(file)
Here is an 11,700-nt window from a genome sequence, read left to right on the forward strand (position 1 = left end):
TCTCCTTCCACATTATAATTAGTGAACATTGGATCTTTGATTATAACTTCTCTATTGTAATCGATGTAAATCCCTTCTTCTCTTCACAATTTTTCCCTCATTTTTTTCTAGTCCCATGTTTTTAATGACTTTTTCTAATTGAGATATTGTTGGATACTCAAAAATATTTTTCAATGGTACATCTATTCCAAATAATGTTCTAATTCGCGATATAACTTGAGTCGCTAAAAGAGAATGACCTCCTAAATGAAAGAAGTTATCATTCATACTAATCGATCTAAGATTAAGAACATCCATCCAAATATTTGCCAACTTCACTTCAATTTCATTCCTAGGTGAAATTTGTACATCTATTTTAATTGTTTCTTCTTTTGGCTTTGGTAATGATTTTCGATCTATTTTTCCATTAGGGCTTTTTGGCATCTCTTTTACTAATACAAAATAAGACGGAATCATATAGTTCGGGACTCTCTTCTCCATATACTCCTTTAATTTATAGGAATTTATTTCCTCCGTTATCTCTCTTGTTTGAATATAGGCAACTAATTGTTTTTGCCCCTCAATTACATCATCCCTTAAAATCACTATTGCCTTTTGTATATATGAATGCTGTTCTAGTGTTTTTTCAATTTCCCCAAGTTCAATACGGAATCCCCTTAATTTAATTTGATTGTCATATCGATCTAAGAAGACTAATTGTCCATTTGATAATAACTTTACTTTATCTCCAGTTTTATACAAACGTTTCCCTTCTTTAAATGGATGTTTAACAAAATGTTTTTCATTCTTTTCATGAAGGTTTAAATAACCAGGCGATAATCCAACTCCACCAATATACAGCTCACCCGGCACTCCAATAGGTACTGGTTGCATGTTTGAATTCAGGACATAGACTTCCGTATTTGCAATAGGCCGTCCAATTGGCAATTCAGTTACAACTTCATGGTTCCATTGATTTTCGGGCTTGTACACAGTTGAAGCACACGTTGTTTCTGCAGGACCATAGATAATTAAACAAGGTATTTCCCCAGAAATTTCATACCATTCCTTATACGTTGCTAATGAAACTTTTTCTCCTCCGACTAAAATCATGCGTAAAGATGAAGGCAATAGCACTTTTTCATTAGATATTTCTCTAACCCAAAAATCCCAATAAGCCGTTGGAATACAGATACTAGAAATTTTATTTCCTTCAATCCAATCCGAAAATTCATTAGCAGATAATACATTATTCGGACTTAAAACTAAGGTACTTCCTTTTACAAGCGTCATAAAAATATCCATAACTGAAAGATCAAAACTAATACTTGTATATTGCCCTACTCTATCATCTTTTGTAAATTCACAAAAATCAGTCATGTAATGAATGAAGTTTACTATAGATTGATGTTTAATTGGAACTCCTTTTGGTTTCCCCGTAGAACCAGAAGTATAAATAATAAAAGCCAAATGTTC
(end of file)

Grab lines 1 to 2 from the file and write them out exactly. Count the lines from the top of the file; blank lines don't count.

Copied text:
Here is an 11,700-nt window from a genome sequence, read left to right on the forward strand (position 1 = left end):
TCTCCTTCCACATTATAATTAGTGAACATTGGATCTTTGATTATAACTTCTCTATTGTAATCGATGTAAATCCCTTCTTCTCTTCACAATTTTTCCCTCATTTTTTTCTAGTCCCATGTTTTTAATGACTTTTTCTAATTGAGATATTGTTGGATACTCAAAAATATTTTTCAATGGTACATCTATTCCAAATAATGTTCTAATTCGCGATATAACTTGAGTCGCTAAAAGAGAATGACCTCCTAAATGAAAGAAGTTATCATTCATACTAATCGATCTAAGATTAAGAACATCCATCCAAATATTTGCCAACTTCACTTCAATTTCATTCCTAGGTGAAATTTGTACATCTATTTTAATTGTTTCTTCTTTTGGCTTTGGTAATGATTTTCGATCTATTTTTCCATTAGGGCTTTTTGGCATCTCTTTTACTAATACAAAATAAGACGGAATCATATAGTTCGGGACTCTCTTCTCCATATACTCCTTTAATTTATAGGAATTTATTTCCTCCGTTATCTCTCTTGTTTGAATATAGGCAACTAATTGTTTTTGCCCCTCAATTACATCATCCCTTAAAATCACTATTGCCTTTTGTATATATGAATGCTGTTCTAGTGTTTTTTCAATTTCCCCAAGTTCAATACGGAATCCCCTTAATTTAATTTGATTGTCATATCGATCTAAGAAGACTAATTGTCCATTTGATAATAACTTTACTTTATCTCCAGTTTTATACAAACGTTTCCCTTCTTTAAATGGATGTTTAACAAAATGTTTTTCATTCTTTTCATGAAGGTTTAAATAACCAGGCGATAATCCAACTCCACCAATATACAGCTCACCCGGCACTCCAATAGGTACTGGTTGCATGTTTGAATTCAGGACATAGACTTCCGTATTTGCAATAGGCCGTCCAATTGGCAATTCAGTTACAACTTCATGGTTCCATTGATTTTCGGGCTTGTACACAGTTGAAGCACACGTTGTTTCTGCAGGACCATAGATAATTAAACAAGGTATTTCCCCAGAAATTTCATACCATTCCTTATACGTTGCTAATGAAACTTTTTCTCCTCCGACTAAAATCATGCGTAAAGATGAAGGCAATAGCACTTTTTCATTAGATATTTCTCTAACCCAAAAATCCCAATAAGCCGTTGGAATACAGATACTAGAAATTTTATTTCCTTCAATCCAATCCGAAAATTCATTAGCAGATAATACATTATTCGGACTTAAAACTAAGGTACTTCCTTTTACAAGCGTCATAAAAATATCCATAACTGAAAGATCAAAACTAATACTTGTATATTGCCCTACTCTATCATCTTTTGTAAATTCACAAAAATCAGTCATGTAATGAATGAAGTTTACTATAGATTGATGTTTAATTGGAACTCCTTTTGGTTTCCCCGTAGAACCAGAAGTATAAATAATAAAAGCCAAATGTTC